Folktales and Fairy Tales: Translation, Colonialism, and Cinema / You know the feeling. You look around you and the path to your past seems to have vanished like a trail of bread crumbs. Or you’re out on the H-1 and Granny cuts in front of you, smiling–her teeth glitter like fangs. Maybe you’re at Nordstroms trying on new shoes but the first pair is too big, the second too small and the third, well, that pair is juuuuust right.
Oh, yeah, that fairy tale thing is still going on and going strong. Apparently, we can’t escape those Hansel and Gretel moments of life. To understand why, an upcoming symposium at the University of Hawai’i at Manoa will essay a look at how these stories we tell ourselves help us to define who we think we are.
“Folktales and fairy tales are so often seen simply as stories for children or fantasy tales from the past. It’s common for us to think that “universal” and “timeless” go together with folk and fairy tale. Instead we are thinking location, present value, and history,” explains Cristina Bacchilega, one of the organizers of Folktales and Fairy Tales: Translation, Colonialism, and Cinema, the four-day gathering of scholars, writers and filmmakers beginning this Tuesday.
Bacchilega, a folklore and literature professor in the UH–Manoa English department, points out that we are still telling ourselves stories and we should be aware of that.
“What we are doing with this symposium is to highlight how very alive these tales are in contemporary culture and politics, especially in the medium of film and especially here in the Pacific Indigenous movements have urged a recognition of oral traditions as history and knowledge at the same time that a worldwide revival of storytelling has sparked renewed interest in traditional tales,” she said.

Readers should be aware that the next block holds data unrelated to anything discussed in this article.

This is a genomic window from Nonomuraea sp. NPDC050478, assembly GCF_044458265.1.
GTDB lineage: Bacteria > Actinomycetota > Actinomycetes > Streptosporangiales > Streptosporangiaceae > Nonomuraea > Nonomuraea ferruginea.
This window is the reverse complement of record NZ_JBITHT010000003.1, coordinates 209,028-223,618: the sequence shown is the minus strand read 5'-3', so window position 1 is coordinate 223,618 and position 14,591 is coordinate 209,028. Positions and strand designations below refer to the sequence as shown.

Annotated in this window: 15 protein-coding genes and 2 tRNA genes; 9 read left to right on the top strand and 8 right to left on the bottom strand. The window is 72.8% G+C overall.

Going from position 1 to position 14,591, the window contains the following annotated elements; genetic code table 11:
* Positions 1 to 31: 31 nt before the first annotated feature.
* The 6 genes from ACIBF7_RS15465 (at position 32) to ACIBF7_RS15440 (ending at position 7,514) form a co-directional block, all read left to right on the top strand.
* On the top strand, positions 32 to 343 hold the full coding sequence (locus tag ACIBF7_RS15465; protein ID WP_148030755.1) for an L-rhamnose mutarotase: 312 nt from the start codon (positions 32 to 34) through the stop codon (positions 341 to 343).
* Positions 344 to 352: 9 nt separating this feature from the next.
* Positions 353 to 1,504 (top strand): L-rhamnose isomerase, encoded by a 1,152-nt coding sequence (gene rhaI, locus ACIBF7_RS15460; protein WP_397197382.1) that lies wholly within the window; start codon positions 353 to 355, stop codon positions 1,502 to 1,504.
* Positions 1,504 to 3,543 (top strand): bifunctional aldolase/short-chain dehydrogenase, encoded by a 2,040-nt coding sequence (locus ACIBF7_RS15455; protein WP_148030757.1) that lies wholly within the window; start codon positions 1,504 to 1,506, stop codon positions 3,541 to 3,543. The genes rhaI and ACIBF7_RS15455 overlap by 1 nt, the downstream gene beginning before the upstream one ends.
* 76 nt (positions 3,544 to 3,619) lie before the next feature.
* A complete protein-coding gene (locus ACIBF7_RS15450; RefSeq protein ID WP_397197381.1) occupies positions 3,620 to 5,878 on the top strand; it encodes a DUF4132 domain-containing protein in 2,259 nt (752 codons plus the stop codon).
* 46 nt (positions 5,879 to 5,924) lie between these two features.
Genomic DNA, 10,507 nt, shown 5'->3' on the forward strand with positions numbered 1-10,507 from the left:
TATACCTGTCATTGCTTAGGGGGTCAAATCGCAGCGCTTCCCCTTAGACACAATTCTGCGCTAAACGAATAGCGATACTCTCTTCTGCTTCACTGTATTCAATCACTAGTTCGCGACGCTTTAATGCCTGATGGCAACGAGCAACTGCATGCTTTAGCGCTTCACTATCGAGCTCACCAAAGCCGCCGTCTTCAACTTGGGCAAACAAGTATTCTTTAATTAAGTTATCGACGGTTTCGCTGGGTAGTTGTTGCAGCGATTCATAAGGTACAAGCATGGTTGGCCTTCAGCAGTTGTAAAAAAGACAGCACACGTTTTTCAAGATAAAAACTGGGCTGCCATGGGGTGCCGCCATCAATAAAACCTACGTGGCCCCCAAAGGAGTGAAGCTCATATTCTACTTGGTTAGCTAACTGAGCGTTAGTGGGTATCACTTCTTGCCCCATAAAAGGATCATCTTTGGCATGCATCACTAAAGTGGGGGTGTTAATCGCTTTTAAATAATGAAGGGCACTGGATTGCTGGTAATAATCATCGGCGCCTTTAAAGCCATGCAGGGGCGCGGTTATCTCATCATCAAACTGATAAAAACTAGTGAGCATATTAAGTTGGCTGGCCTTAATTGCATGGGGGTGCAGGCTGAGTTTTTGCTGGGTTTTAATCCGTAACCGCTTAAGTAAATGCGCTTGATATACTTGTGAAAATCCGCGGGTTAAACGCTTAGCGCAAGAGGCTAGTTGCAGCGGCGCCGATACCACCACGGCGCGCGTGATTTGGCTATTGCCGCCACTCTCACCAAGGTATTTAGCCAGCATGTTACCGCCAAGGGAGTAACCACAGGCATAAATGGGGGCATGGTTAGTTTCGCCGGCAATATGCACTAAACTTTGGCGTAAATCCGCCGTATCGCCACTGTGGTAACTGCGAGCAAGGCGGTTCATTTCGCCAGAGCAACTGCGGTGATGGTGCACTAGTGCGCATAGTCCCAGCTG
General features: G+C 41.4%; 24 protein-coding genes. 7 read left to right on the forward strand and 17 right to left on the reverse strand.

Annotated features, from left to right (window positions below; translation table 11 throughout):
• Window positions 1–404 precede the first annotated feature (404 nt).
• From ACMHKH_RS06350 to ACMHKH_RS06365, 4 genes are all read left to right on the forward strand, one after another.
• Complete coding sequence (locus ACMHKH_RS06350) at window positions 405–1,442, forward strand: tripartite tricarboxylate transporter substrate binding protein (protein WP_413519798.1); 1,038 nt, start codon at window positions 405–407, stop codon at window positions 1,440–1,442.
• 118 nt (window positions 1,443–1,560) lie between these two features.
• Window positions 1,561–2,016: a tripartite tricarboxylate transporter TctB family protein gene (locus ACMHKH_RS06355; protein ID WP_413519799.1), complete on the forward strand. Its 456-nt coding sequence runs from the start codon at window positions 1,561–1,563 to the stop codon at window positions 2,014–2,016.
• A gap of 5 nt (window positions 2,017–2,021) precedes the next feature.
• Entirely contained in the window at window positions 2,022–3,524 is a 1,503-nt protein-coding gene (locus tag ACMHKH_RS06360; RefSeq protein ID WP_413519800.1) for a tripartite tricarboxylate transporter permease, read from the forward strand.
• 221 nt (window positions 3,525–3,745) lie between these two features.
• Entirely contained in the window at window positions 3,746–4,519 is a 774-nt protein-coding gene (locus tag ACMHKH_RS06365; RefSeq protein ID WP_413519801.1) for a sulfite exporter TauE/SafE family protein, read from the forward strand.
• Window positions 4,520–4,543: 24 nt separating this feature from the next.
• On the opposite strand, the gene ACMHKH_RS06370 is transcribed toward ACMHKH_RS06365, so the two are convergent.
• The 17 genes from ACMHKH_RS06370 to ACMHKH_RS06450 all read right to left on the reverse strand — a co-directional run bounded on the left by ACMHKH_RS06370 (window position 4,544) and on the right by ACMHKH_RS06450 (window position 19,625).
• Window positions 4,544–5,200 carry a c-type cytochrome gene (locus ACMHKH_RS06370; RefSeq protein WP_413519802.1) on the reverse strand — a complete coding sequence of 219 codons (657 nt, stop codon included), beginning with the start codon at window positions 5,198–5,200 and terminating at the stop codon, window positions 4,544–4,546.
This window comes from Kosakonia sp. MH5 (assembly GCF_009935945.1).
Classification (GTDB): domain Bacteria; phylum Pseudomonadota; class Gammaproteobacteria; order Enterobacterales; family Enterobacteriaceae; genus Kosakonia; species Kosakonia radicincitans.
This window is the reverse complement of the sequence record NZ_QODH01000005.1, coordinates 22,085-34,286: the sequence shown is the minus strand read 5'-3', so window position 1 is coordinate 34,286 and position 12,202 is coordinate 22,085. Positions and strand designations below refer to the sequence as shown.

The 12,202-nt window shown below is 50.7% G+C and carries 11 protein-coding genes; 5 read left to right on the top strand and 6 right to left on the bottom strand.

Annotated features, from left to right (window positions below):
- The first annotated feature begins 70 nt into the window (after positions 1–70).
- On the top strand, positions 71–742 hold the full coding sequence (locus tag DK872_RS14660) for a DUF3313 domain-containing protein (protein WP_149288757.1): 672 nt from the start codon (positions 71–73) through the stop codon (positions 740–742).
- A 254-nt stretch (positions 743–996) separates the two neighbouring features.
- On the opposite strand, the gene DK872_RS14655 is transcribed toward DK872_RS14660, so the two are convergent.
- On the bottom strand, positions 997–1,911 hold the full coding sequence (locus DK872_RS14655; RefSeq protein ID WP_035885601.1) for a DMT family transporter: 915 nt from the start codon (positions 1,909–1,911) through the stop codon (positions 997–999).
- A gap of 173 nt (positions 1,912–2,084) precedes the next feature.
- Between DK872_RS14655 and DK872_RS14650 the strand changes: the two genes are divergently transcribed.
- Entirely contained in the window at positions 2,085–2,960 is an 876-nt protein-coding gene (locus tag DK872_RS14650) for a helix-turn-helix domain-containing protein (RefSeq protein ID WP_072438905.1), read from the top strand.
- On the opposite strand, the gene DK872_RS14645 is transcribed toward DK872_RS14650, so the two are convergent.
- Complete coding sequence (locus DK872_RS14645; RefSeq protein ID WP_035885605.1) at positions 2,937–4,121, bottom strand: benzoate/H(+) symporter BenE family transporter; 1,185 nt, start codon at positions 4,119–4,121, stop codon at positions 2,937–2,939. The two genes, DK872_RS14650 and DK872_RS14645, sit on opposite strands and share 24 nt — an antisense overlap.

And not just traditional tales. Life may be more Grimm than you think, especially in the movies. When a little girl must perform three mysterious tasks as in Pan’s Labyrinth, or when kids can travel to another land through a magical wardrobe, or baseball players materialize in a cornfield, we are in the midst of a fairy tale.
According to Vilsoni Hereniko, professor at the Center for Pacific Islands Studies at UH–Manoa, films have become one of the media we use to keep that sense of wonder.
“Like folktales and fairy tales,” he says, “the feature film is often about human beings on journeys of discovery, whether it be about themselves or about other people. Along the way, the protagonists of these stories overcome many obstacles and quite often they eventually triumph, particularly in Hollywood films. In this way, the magic we find in folktales and fairy tales is kept alive.”
Hereniko will be one of the presenters at the symposium, speaking Tuesday evening on the topic “Film as a Colonizing Medium: Indigenous Knowledge, Translation, and the Market Economy.” On the following evening, Noenoe K. Silva, also a professor at UH–Manoa, will talk about “Ka’ililauokekoa: The Translation of a Traditional Hawaiian Story to Video” and on Thursday, folk tale scholar, playwright and translator Jack Zipes will present “De-Disneyfying the Fairy-Tale Film.”
Bacchilega notes that the symposium will bring together top experts from around the world, sharing their expertise in indigenous politics, Pacific literature, film studies, history, oral traditions and fairy tale studies. Together, she says, the goal is “to consider the changing value of folk and fairy tales, their power as films to shape contemporary images of wonder and magic, their many empowering uses.”
Hereniko, whose film The Land Has Eyes contains elements of legend and folk tale, goes even further.
“Film provides an avenue for indigenous people to challenge earlier stereotypes about themselves that have been circulating since the arrival of Europeans or foreigners,” he says. “Some of these earlier portrayals–such as films that depict Hawai’i or Tahiti as exotic and romantic destinations and ignore colonial dispossession of native lands–mask harsh realities and injustices that have been the experiences of indigenous or native peoples.” Hereniko believes it important that indigenous peoples again become tellers of their own stories. And if those stories employ the power of wonder, that’s all to the good.
According to Hereniko, “In The Land Has Eyes, the world of myth and the world of daily experience intersect and influence each other, converge at the end and resolve the protagonist’s search for the truth. The film aims to portray a world view that is not unique to the Rotuman people only, but to many indigenous cultures worldwide.”
“Unfortunately,” he adds, “this alternative and different view of reality is often missing from studio films about indigenous cultures, particularly films that aim to be universal and to appeal to mainstream audiences.”
Folktales and Fairy Tales: Translation, Colonialism, and Cinema, University of Hawai’i–Manoa, Tue-Fri, Sept. 23–26, check online for events, locations and times at [folkandfairytalesuhm.googlepages.com]